ECB President Mario Draghi offers banks $1 trillion
The president of the European Central Bank (ECB) Mario Draghi is offering banks up to $1 trillion (approximately £557 billion) of cheap funding, in the latest effort to boost growth in the eurozone.
Mr Draghi, who was previously the governor of the Bank of Italy, is hoping this stimulus measure will act as a spark for boosting credit and investor activity, as well as ensure the financial system is “flush with cash”, Bloomberg reported.
According to the Bloomberg Monthly Survey, under Mr Draghi’s tutelage, the ECB has come to recognise that affordable lending to companies – and indeed individuals – is holding back recovery.
“The take-up should be large: the money is cheap and banks should feel no stigma about accepting a free lunch,” Alan McQuaid, chief economist at Merrion Capital in Dublin, was quoted by the online news provider as saying.
He speculates that banks will not feel unnerved in taking the maximum allocation available to them, adding: “With any luck, Draghi’s next problem will not come until 2018, when one trillion euros needs refinancing.”
Kristian Toedtmann, a senior economist at Dekabank in Frankfurt, told Bloomberg that this new programme has two sides to it.
On the one hand, it delivers a strong incentive for lending to be expanded – particularly for banks that have larger funding costs – yet on the other hand operates within a restrictive environment – there are, for example, macroeconomic risks.
However, he concluded by saying that on the whole, the stimulus tool should have a positive impact on the eurozone.
Mr Draghi, who has been in his current role since 2011, has also called for Brussels to be granted additional powers to help it enforce various policies and impose requirements that ensure that member states to deliver on their reform promises.
“There is a strong case for us to apply the same principles to the governance of structural reforms as we do to fiscal governance,” he said recently.
The idea is, in part, inspired by the outcome of the financial crisis of 2008, which saw the European Commission granted new powers to help the continent battle through the recession and end volatility.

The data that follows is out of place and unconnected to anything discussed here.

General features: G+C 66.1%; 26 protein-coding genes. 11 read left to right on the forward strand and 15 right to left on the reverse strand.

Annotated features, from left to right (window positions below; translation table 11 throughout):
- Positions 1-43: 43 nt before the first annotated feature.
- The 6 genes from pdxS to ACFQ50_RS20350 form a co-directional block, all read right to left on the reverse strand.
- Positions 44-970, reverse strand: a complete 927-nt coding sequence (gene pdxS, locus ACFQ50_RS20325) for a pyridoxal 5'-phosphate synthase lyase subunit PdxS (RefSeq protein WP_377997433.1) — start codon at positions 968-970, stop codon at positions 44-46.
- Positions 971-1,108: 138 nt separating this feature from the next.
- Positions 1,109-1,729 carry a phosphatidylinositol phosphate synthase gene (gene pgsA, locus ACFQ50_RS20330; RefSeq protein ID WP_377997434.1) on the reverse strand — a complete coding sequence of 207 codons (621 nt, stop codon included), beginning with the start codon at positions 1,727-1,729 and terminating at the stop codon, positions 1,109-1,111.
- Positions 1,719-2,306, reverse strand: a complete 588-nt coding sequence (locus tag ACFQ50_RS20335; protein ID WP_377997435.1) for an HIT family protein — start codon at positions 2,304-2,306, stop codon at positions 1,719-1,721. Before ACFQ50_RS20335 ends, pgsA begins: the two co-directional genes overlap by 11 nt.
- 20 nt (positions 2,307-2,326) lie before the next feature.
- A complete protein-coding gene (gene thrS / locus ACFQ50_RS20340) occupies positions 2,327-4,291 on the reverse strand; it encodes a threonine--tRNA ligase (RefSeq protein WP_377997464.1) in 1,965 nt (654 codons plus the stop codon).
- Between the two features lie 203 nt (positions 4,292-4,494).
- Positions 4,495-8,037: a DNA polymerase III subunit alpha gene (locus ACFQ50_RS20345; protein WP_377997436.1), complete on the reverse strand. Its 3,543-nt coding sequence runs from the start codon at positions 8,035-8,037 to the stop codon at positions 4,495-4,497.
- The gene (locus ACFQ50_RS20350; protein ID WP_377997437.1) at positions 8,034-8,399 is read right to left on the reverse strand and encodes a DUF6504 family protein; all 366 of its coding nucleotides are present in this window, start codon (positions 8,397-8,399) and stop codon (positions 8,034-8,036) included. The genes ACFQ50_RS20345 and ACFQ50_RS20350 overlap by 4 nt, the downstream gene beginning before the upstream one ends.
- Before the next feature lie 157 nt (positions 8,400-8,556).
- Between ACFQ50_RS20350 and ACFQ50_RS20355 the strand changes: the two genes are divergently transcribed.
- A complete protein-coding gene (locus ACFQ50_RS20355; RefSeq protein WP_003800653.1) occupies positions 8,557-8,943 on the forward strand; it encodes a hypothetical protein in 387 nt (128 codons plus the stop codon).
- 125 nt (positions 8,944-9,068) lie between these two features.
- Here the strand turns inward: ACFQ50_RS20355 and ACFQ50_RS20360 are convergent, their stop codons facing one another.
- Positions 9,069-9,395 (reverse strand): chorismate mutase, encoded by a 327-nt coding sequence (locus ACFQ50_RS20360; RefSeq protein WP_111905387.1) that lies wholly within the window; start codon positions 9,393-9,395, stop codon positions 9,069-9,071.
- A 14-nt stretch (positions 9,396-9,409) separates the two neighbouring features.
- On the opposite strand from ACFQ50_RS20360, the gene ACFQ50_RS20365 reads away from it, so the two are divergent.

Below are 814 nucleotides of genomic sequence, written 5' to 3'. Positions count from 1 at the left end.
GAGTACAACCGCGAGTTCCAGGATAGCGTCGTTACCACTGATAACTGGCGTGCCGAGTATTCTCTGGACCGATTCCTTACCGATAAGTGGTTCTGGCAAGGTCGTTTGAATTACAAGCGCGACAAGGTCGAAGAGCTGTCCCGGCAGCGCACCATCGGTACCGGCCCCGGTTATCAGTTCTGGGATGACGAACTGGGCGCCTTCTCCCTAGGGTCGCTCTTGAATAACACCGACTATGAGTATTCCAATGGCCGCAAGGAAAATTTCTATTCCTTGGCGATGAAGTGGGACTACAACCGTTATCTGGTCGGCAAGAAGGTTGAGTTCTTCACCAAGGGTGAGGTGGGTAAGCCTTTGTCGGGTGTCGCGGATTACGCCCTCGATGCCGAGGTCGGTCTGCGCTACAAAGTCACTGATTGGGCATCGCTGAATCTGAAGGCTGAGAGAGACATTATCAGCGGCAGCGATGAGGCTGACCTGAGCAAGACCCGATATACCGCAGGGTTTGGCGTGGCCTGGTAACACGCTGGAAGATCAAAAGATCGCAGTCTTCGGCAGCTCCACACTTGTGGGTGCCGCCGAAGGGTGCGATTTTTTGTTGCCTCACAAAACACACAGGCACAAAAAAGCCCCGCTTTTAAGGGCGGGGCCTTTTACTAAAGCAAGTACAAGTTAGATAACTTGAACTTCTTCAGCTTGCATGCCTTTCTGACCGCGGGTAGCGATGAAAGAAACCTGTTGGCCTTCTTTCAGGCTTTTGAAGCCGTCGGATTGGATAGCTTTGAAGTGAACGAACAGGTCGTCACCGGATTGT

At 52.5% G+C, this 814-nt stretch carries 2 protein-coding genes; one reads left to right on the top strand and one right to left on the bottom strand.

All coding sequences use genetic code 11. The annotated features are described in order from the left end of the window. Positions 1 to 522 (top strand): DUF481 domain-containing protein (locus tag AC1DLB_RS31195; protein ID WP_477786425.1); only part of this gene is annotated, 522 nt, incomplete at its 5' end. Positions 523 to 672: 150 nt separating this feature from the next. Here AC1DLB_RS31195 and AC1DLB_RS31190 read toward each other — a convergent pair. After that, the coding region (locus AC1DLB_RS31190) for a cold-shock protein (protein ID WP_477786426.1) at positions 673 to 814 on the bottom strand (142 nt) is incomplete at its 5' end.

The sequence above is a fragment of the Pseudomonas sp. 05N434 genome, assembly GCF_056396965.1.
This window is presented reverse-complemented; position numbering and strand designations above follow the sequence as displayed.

For example, it was able to establish fiscal rules that limited ensure that deficits remained under three per cent of economic output.
“With the benefit of hindsight, it would have been useful to establish, alongside existing convergence criteria, a set of structural criteria that had to be met to enter the euro area and then respected once inside,” Mr Draghi, was quoted by the Financial Times as saying.
Last month, the Guardian’s economics editor Larry Elliot commented that the president’ recent slashing of interest rates is a “historic step of making commercial banks pay for lodging money at the ECB”.
He believes that it will have an impact, but only a marginal one – interest rates were, after all, “close to rock bottom” and it is “more a symbolic gesture than anything else”.
“Mr Draghi believes the offer of low interest rates over a four-year period will unlock bank lending,” Mr Elliot wrote in June.
“This looks questionable, which is why the ECB president was keen to point out that Frankfurt is stepping up its preparations for a full-scale quantitative easing programme. Powder is being kept dry just in case the eurozone edges closer to deflation over the coming months.”
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